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JVM Performance Magic Tricks


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HotSpot, the JVM we all know and love, is the brain in which our Java and Scala juices flow. At its core lies the JIT (“Just-In-Time”) compiler, whose sole purpose is to make your code run fast. Here are some of the more interesting optimizations performed by it.

JVM Performance Magic Tricks

  1. 1. HotSpot● The brain in which our Java and Scala juicesflow.● Its execution speed and efficiency isnearing that of native compiled code.● At its core: The JIT compiler.
  2. 2. So... The JIT compiler?● Information is gathered at runtime.○ Which paths in the code are traveled often?○ Which methods are called the most, or, where arethe hot spots?
  3. 3. So... The JIT compiler?● Once enough information about a hotmethod is collected...○ The compiler kicks in.○ Compiles the bytecode into a lean and efficientnative version of itself.○ May re-compile later due to over-optimism.
  4. 4. Some standard optimizations● Simple method inlining.● Dead code removal.● Native math ops instead of library calls.● Invariant hoisting.
  5. 5. Some are extra awesome!
  6. 6. Divide and conquerHow many times have you used the followingpattern?StringBuilder sb = new StringBuilder("Ingredients: ");for (int i = 0; i < ingredients.length; i++) {if (i > 0) {sb.append(", ");}sb.append(ingredients[i]);}return sb.toString();
  7. 7. Divide and conquer...or perhaps this one?boolean nemoFound = false;for (int i = 0; i < fish.length; i++) {String curFish = fish[i];if (!nemoFound) {if (curFish.equals("Nemo")) {System.out.println("Nemo! There you are!");nemoFound = true;continue;}}if (nemoFound) {System.out.println("We already found Nemo!");} else {System.out.println("We still havent found Nemo :(");}}
  8. 8. Divide and conquer● Both loops do one thing for a while,● Then another thing from a certain point on.● The compiler can spot these patterns.○ Split the loops into cases.○ “Peel” several iterations.
  9. 9. Divide and conquer● The condition: if (i > 0)○ false once,○ true thereafter.○ Peel one iteration!StringBuilder sb = new StringBuilder("Ingredients: ");for (int i = 0; i < ingredients.length; i++) {if (i > 0) {sb.append(", ");}sb.append(ingredients[i]);}return sb.toString();
  10. 10. Divide and conquer...will compile as if it were written like so:StringBuilder sb = new StringBuilder("Ingredients: ");if (ingredients.length > 0) {sb.append(ingredients[0]);for (int i = 1; i < ingredients.length; i++) {sb.append(", ");sb.append(ingredients[i]);}}return sb.toString();First iterationAll other iterations
  11. 11. Living on the edge● Null checks are bread-and-butter.● Sometimes null is a valid value:○ Missing values○ Error indication● Sometimes we check just to be on the safeside.
  12. 12. Living on the edgeSome checks may be practically redundant.If your code behaves well, the assertion maynever fail.public static String l33tify(String phrase) {if (phrase == null) {throw new IllegalArgumentException("Null bad!");}return phrase.replace(e, 3);}
  13. 13. Living on the edge● Code runs many, many times.● The assertion never fails.● The JIT compiler is optimistic....assumes the check is unnecessary!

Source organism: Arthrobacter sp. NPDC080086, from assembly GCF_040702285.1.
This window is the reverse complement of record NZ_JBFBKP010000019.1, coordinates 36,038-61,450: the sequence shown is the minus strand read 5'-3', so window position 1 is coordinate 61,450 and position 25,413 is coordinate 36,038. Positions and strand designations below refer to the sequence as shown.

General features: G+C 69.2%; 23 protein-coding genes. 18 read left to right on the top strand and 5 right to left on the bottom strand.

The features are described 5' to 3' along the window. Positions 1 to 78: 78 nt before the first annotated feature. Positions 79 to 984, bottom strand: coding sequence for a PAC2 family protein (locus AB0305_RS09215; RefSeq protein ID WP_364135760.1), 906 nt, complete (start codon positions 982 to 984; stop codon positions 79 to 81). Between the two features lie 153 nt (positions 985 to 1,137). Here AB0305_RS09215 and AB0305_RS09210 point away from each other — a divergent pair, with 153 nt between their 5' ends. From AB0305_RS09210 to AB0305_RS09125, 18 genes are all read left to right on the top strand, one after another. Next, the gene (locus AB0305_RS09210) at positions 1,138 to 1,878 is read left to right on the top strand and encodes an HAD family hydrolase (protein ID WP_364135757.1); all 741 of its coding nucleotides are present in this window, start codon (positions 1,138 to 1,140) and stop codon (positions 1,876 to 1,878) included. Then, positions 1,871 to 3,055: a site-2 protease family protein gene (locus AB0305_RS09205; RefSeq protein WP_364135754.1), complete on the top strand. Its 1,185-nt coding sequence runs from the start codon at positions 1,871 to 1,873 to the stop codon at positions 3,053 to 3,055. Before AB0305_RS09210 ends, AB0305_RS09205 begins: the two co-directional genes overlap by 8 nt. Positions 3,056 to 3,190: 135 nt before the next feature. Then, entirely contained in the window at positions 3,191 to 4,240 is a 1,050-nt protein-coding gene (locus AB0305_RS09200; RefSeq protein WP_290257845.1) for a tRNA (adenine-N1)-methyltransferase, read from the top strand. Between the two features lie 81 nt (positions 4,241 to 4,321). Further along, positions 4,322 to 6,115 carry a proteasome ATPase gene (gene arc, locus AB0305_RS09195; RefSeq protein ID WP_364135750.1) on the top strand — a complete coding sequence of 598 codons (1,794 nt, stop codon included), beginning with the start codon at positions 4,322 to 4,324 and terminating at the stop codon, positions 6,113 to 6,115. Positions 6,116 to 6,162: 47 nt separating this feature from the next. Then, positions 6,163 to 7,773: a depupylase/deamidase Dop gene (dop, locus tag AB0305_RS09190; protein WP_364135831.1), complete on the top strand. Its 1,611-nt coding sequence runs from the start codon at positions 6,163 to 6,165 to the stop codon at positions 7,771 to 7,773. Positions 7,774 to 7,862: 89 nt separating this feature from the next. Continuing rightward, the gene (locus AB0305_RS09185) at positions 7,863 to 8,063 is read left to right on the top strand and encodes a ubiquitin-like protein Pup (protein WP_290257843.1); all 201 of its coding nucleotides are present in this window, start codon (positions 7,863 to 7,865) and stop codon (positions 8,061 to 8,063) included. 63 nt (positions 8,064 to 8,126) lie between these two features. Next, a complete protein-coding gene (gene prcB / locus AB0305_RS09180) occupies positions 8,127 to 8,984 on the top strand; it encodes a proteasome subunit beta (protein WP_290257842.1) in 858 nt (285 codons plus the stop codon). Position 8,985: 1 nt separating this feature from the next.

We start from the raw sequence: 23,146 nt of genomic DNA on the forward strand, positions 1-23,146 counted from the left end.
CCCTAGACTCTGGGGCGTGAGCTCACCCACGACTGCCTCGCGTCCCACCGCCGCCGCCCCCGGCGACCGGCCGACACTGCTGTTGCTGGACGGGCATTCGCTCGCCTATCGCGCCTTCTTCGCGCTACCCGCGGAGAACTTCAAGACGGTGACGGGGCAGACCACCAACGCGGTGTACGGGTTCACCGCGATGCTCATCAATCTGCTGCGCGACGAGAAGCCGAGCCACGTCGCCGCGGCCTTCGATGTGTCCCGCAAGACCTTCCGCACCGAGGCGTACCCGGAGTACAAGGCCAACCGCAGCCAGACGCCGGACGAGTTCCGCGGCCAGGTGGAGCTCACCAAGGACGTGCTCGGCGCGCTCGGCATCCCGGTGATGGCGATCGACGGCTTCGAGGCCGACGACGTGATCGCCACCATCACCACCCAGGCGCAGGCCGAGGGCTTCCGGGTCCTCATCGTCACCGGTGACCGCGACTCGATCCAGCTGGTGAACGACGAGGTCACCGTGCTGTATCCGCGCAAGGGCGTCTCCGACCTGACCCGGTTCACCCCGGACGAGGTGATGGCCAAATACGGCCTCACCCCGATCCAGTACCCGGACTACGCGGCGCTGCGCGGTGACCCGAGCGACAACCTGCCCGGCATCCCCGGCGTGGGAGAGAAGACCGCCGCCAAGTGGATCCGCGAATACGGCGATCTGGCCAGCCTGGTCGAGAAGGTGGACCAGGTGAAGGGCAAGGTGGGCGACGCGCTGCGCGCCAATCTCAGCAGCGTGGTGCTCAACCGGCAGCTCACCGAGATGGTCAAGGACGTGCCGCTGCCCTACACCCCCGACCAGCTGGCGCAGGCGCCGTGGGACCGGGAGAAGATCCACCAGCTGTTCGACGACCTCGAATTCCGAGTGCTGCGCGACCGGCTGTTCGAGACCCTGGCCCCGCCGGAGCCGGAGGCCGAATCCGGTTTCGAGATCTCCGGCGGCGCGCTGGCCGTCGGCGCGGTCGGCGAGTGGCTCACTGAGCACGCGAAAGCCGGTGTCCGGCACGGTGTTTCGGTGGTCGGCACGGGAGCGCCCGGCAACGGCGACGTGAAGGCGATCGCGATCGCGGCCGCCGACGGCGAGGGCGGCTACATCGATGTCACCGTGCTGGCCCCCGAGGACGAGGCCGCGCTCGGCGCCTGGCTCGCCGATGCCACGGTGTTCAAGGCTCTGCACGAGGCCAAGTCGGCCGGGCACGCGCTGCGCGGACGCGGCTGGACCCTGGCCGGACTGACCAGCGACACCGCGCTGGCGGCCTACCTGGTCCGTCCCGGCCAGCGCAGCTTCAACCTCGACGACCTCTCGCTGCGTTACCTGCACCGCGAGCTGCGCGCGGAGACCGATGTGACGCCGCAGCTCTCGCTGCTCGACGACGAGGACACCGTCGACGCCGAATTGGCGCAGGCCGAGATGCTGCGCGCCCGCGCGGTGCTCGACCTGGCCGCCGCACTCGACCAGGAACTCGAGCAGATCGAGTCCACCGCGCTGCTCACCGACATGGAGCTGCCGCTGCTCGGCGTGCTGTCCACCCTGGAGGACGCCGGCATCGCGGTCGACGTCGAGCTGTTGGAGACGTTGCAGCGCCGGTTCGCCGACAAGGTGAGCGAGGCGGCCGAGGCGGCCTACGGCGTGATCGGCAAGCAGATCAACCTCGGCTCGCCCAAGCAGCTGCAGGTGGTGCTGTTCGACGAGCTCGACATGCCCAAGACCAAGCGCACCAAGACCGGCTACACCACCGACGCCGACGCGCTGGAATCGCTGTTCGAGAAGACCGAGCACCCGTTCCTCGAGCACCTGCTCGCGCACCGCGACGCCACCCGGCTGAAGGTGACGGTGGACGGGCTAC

14. 14. Living on the edgeThe compiler may drop the check altogether,and compile it as if it were written like so:public static String l33tify(String phrase) {if (phrase == null) {throw new IllegalArgumentException("Null bad!");}return phrase.replace(e, 3);}
  15. 15. Living on the edgeWait...What if that happy-path assumptioneventually proves to be wrong?
  16. 16. Living on the edge● The JVM is now executing native code.○ A null reference would not result in a fuzzyNullPointerException....but rather in a real, harsh memoryaccess violation.
  17. 17. Living on the edge● The JVM intercepts the SIGSEGV (and recovers)● Follows-up with a de-optimization....Method is recompiled, this time with thenull check in place.
  18. 18. Virtual insanityThe JIT compiler has dynamic runtime data onwhich it can rely when making decisions.
  19. 19. Virtual insanityMethod inlining:Step 1: Take invoked method.Step 2: Take invoker method.Step 3: Embed former in latter.
  20. 20. Virtual insanityMethod inlining:○ Useful when trying to avoid costly invocations.○ Tricky when dealing with dynamic dispatch.
  21. 21. Virtual insanitypublic class Main {public static void perform(Song s) {s.sing();}}public interface Song {public void sing();}
  22. 22. Virtual insanitypublic class GangnamStyle implements Song {@Overridepublic void sing() {println("Oppan gangnam style!");}}public class Baby implements Song {@Overridepublic void sing() {println("And I was like baby, baby, baby, oh");}}public class BohemianRhapsody implements Song {@Overridepublic void sing() {println("Thunderbolt and lightning, very very frightening me");}}
  23. 23. Virtual insanity● perform might run millions of times.● Each time, sing is invoked.This is a co$tly dynamic dispatch!
  24. 24. Virtual insanityInlining polymorphic calls is not so a static compiler.
  25. 25. Virtual insanityThe JIT compiler is dynamic.Take advantage of runtime information!
  26. 26. Virtual insanityThe JVM might decide, according to thestatistics it gathered, that 95% of theinvocations target an instance ofGangnamStyle.
  27. 27. Virtual insanityThe compiler can perform an optimisticoptimization:Eliminate the virtual calls to sing....or most of them anyway.
  28. 28. Virtual insanityOptimized compiled code will behave like so:public static void perform(Song s) {if (s fastnativeinstanceof GangnamStyle) {println("Oppan gangnam style!");} else {s.sing();}}
  29. 29. Can I help?● The JIT compiler is built to optimize:○ Straightforward, simple code.○ Common patterns.○ No nonsense.
  30. 30. Can I help?The best way to help your compiler is to nottry so hard to help it.Just write your code as you otherwise would!